I made this waistcoat for my husband several years ago and never blogged it. No idea why. I’m writing about it now because the quilt group I belong to, Welsh Heritage Quilters, are putting on an exhibition 26th March – 9th April (Minerva Centre, Llanidloes) and I thought I’d show this.
The top is made of stretch velvet stabilised with interfacing. The underneath layer is silk taffeta. I beaded with glass beads and the machine threads are a mixture of variegated threads from cheap to expensive – silk to manmade.
Does he wear it? Yes, for several New Year parties or anything else where bling is an option.
These were the main raw materials. Anyone else think plastic shiney sweet wrappers are a terrible waste but very seductive? I collected them over Christmas and sewed them to a piece of donated fabric – not fabric I could have used for anything visible.
Close up of quilting & binding. The binding was made from strips from a pair of lace tights I tore when I put them on on New Year’s Eve. I found it quite tricky to attach the strips because of the stretchiness but at least it went around corners easily.
As you probably know by now, I’m very interested in historic quilting. I’ve often looked at Victorian crazy quilts and wondered whether to try a version. All the embroidery on the nineteenth century versions is a bit too ornate for my taste but I figured I could still use the principles to make a quilt.
Inside my head I saw autumn leaves in a maze. I didn’t put anything down on paper for once, just started to see where it went.
I made it from cotton scraps rather than the traditional silk and I did everything by machine. The “embroidery” is zigzag stitch using variegated silk thread.
It’s a stash bust too – I used only fabrics and threads I already had.There’s something very satisfying in making something out of nothing. You might want to take a look at Vix’sinspiringtake on this topic.
Do you like making something with just what you have already? It would be lovely to see what you’ve made.
I have just seen Loulou’s gift decorations from coffee filters. I think you might like them.
My beach skirt! We’re not going to the beach until September but I’m ready for it.
I made up the patchwork as a piece of fabric and then cut the pieces out of it. The pieces are all cut on the bias and unfortunately I cut some the wrong way and had to make extra fabric. I used a Burda pattern; there’s a back zip and a slightly elasticated waist.
I’m inspired by Loulou’s blog to show this quilt I made a few years ago of the Toronto skyline. It’s one of my favourites – I don’t keep them all, the dog gets to sleep on them after a while.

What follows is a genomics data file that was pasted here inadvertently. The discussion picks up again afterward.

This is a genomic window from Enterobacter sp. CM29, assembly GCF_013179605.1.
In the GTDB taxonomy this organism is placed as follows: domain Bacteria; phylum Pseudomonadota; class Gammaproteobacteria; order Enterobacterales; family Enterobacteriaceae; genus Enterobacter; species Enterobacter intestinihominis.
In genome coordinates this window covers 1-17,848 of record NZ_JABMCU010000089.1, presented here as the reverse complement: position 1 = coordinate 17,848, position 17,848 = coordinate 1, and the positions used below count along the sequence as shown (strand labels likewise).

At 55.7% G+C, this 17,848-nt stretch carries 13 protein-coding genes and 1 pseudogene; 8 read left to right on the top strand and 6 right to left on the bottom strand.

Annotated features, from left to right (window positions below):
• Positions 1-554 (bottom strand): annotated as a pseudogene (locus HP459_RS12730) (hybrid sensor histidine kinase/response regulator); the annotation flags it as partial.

For a look at Loulou’s wonderful photos of Toronto look here.
I made it using scraps left from other projects, charity shop clothes and my own old clothes. For example, the binding is cotton velvet taken from the legs of very old evening trousers and I’ve used the rest of the orange wool tweed to make a skirt recently. The columns are strip-pieced on to the wadding and backing using a sewing machine.
I started the process with these photos.
Toronto from the CNN Tower. Taken about 1990 – sorry I can’t get the photo to show up well – this was taken pre digital cameras and had to be copied to get it here.
It was a hazy day and I tried to capture that in the quilt by using mainly muted colours. I used the orange tweed to try to represent the golden bank building that was so obvious from the tower.
I made the collage to help me move my ideas along from the photos to the the final quilt. It helped me get the shapes into my head. After that, I auditioned fabrics and shuffled them around until I was happy with the look.
I’ve shortened the dress in my previous post and I’ll be showing the change soon along with the “Flower Power” shirt I’ve just finished. Thanks for all the helpful comments about the dress.
This isn’t strictly a quilt: it’s a patchwork cover with no quilting involved. My grandmother made it for me in the 1970s.
A lot of the pieces have faded now but the bright orange lives on as good as ever. Most of the fabrics were dressmaking scraps from my clothes or my mother’s. Where my grandmother needed extra fabric she used scraps from her own and my aunt’s dressmaking. It’s made from hand pieced hexagons and reflects the zany 1960s and 1970s clothes colours. She gave me the cover for my 17th birthday and I took it to college with me where I used it every day for three years.
A lot of the pieces are very worn now but I love the quilt and keep it where I can see it every day. It was a lovely present from a lovely lady.